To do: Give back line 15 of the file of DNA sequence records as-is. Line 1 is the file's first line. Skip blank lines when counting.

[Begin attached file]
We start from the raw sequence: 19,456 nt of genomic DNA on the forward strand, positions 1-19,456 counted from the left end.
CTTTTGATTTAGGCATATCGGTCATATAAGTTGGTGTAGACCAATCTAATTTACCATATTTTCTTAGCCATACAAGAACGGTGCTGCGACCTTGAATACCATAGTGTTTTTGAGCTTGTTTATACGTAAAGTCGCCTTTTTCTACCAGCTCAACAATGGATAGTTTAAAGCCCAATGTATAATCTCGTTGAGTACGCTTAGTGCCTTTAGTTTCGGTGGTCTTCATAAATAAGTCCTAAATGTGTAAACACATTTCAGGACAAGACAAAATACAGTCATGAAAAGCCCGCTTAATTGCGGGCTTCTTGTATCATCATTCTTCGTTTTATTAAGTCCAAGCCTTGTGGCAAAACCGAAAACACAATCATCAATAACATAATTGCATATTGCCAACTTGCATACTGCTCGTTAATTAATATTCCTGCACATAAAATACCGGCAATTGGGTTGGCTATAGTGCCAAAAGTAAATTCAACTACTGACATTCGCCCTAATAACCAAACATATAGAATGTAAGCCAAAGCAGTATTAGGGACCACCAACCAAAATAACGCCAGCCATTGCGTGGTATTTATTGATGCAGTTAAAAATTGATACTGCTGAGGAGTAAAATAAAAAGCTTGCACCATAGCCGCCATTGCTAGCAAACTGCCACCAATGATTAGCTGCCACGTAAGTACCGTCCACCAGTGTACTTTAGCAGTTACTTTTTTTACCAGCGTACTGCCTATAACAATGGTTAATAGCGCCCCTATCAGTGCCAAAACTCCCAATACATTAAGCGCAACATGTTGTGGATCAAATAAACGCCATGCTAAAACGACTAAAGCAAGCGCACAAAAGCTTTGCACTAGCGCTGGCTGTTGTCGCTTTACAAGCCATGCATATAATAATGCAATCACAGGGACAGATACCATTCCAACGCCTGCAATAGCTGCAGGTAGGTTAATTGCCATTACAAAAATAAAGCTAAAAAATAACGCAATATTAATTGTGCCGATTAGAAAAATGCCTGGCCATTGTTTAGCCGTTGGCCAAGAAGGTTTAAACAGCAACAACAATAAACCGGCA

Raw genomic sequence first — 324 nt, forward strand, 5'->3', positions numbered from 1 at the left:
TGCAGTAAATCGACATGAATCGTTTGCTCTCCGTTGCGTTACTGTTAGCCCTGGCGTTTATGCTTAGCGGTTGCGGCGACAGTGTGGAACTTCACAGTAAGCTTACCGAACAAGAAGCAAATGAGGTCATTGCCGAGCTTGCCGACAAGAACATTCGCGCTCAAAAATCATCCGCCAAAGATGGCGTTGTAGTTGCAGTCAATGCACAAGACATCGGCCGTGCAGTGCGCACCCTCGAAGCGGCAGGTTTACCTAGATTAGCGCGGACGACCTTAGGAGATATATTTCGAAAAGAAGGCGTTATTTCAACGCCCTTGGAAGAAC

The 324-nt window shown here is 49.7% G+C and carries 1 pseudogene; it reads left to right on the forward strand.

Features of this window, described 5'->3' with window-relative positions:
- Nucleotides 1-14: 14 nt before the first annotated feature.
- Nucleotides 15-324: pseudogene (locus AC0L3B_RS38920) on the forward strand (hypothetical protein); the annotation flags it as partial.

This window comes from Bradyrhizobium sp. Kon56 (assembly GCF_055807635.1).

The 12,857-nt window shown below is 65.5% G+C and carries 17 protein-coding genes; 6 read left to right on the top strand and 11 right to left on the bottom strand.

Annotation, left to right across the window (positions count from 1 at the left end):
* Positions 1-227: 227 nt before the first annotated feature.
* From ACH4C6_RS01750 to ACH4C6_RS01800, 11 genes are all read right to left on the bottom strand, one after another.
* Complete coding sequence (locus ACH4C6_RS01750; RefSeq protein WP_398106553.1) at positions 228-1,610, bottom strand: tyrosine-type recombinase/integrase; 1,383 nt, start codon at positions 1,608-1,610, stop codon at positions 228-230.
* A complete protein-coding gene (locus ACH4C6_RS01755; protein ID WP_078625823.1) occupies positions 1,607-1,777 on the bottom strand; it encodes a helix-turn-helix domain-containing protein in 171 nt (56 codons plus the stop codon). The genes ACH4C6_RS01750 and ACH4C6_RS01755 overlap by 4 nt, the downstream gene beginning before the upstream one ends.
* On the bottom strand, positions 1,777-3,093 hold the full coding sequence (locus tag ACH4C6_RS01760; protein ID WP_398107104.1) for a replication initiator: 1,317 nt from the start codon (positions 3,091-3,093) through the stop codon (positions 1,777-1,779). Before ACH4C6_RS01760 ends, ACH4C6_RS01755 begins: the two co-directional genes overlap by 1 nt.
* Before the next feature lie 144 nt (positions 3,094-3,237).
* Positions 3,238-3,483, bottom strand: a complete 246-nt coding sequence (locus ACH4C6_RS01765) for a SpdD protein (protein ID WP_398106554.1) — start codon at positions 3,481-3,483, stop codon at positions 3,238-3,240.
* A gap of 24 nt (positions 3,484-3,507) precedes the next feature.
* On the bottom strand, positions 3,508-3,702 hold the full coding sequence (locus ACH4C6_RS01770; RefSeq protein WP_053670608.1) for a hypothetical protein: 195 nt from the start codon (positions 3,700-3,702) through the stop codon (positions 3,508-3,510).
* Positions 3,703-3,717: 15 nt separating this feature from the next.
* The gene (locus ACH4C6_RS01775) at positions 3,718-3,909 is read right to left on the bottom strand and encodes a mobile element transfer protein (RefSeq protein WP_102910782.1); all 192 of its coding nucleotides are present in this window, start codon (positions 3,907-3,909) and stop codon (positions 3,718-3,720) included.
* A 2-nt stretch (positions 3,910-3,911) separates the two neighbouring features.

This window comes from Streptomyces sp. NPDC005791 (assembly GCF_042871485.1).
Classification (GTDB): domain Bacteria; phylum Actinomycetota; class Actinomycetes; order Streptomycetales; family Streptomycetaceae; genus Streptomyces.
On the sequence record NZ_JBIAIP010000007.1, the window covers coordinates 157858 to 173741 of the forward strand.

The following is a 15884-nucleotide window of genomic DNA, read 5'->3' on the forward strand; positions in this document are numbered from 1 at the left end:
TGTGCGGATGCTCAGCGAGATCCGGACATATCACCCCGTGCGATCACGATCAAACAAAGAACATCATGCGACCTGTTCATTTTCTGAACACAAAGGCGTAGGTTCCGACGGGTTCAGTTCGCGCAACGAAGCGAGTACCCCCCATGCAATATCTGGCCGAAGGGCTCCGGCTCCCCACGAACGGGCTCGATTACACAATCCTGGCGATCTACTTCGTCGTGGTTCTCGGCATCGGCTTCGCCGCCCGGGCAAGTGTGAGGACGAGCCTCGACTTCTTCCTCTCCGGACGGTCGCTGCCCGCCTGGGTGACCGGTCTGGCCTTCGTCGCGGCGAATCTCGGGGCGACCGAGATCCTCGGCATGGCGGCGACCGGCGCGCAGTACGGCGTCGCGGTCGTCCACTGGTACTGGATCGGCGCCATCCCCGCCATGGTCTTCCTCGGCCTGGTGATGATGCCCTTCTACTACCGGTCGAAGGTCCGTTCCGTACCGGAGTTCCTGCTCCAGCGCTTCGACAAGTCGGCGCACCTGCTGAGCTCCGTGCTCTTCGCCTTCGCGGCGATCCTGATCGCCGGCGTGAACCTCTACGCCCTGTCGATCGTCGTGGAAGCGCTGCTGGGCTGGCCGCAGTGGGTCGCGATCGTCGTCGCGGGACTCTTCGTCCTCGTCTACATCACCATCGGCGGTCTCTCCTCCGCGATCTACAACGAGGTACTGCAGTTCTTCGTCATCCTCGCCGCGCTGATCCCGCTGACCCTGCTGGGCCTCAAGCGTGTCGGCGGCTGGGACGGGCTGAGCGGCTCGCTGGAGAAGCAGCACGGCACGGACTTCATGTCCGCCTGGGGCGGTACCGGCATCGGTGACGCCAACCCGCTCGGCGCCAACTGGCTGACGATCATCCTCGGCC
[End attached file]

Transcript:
* A complete protein-coding gene (locus ACH4C6_RS01755; protein ID WP_078625823.1) occupies positions 1,607-1,777 on the bottom strand; it encodes a helix-turn-helix domain-containing protein in 171 nt (56 codons plus the stop codon). The genes ACH4C6_RS01750 and ACH4C6_RS01755 overlap by 4 nt, the downstream gene beginning before the upstream one ends.